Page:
Jakarta: The Indonesian Police raised the national security alert to the highest level in line with the General Election Commission (KPU) declaring the election results in the wee hours of Tuesday.
"That is right that information was received from the National Police Chief's Operational Assistant, Inspector General Martuani Sormin, that today, Alert 1 has been issued," Brigadier General Dedi Prasetyo, spokesman of the Indonesian Police, remarked here, on Tuesday.
A telegram letter no: STR/281/N/OPS.1.1.1 2019, dated May 20, 2019, regarding the results of the Police coordinating meeting on security measure following the final vote counts' announcement, was under circulation.
Protection has been stepped up, with the police on the highest alert level, effective from May 21 to May 25, 2019, in accordance with the letter signed by Martuani Sormin on behalf of General Tito Karnavian, the Indonesian Police chief.
The regional police had also been urged to maintain vigil and adopt precautionary measures if the need arises.
The KPU, on Tuesday, at 1:28 a.m. local time, made an announcement of the results of the presidential elections organized across the country's 34 provinces and 130 overseas offices, on April 17, 2019.
Incumbent Joko Widodo secured 85,607,362 votes, or 55.50 percent, while rival pair Prabowo Subianto-Sandiaga Uno pocketed 68,650,239 votes, or 44.50 percent.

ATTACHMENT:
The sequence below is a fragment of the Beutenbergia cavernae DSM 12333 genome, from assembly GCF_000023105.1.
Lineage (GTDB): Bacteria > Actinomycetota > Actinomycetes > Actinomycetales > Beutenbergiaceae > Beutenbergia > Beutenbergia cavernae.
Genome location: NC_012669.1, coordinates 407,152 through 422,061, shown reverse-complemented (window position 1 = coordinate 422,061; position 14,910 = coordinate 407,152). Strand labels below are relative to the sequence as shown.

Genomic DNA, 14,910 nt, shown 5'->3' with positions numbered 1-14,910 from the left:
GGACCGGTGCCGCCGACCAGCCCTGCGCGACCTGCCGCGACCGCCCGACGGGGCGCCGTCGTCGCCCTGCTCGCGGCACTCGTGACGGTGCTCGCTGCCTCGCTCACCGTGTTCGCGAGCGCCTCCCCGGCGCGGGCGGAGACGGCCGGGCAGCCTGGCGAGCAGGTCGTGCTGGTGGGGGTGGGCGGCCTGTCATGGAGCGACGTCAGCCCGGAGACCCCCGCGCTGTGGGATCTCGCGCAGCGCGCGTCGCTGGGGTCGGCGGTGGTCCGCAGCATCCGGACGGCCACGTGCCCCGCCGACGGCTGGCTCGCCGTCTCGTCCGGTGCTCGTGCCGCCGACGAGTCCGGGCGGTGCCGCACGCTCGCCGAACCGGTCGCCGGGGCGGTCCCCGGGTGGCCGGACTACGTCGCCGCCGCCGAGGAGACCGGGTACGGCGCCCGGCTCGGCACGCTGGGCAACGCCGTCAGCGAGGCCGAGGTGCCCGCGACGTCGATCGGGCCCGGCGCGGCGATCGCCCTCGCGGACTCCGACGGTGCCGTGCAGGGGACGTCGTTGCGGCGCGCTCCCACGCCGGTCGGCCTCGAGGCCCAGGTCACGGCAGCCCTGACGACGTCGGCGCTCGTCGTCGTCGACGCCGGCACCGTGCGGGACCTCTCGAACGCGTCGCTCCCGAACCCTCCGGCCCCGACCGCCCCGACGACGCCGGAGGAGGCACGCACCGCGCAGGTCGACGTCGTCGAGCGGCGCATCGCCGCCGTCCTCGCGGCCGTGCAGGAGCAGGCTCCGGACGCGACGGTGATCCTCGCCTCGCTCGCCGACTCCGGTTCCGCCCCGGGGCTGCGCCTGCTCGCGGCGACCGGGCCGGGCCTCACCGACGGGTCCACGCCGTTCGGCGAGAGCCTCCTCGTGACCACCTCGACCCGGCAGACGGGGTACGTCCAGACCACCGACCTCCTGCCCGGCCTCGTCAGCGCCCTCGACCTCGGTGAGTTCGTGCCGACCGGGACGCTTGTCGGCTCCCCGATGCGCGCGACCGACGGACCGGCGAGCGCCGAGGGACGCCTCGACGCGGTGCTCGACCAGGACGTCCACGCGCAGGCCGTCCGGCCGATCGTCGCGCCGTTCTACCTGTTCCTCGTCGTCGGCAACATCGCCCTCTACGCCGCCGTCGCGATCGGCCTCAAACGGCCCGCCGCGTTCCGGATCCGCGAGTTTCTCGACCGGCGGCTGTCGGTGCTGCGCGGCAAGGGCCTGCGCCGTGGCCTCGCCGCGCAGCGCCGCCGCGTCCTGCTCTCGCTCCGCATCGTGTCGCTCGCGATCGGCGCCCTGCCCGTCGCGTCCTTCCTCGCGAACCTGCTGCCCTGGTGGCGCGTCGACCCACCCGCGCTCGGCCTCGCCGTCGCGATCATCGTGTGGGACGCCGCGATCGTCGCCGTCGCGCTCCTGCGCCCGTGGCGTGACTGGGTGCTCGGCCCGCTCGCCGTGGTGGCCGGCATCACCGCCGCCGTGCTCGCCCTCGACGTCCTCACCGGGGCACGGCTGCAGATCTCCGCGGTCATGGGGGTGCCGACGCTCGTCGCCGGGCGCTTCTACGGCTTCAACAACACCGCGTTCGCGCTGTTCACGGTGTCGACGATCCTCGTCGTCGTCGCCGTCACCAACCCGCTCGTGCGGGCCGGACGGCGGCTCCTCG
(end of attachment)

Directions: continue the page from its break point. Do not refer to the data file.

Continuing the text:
Several parties, discontent with the vote count results, leveled allegations of fraud on the election executors. Subianto's supporters had planned to hold a mass protest or "people power" movement on May 22.
The Indonesian Police had earlier appealed to the people to not hold a mass protest on May 22 after the KPU's announcement of the outcomes of the 2019 general elections.
"On May 22, we urge people to not hold any mass gathering," Inspector General Iqbal, spokesman of the Indonesian Police (Polri), remarked at a press conference here on Friday, adding that terrorists could use the mass gathering to further their devious plans.
Meanwhile, Din Syamsuddin, a prominent figure of Muhammadiyah, Indonesia's second-largest Muslim organization, believes that the "people power" movement does not go contrary to the Constitution and hence must not be thwarted.
"However, the crucial aspect is that it must be held peacefully, with no violence or anarchy," Syamsuddin remarked here on Sunday.
Security officers must also handle protestors in a peaceful and protective way, Syamsuddin, chairman of the Advisory Council of the Indonesian Ulema Council (MUI), emphasized.
Syamsuddin said he did not support a "people power" movement" that forces one's will and leads to turmoil, as it will pit Muslims against one another.
"The social impact is too high. That is my stance. I am a supporter of peace," he noted.
Syamsuddin also did not favor the delegitimization of the KPU, but if the Commission failed to execute the elections as mandated by the Constitution in a fair, honest, accountable, and transparent manner, then the results would be constitutionally defective.
He called on the need to address and verify electoral frauds, and to this end, if the concerned allegation is not corroborated, it is a slander. However, if it is found to be true, it would be a disaster and could not be underestimated, he added. (Antara)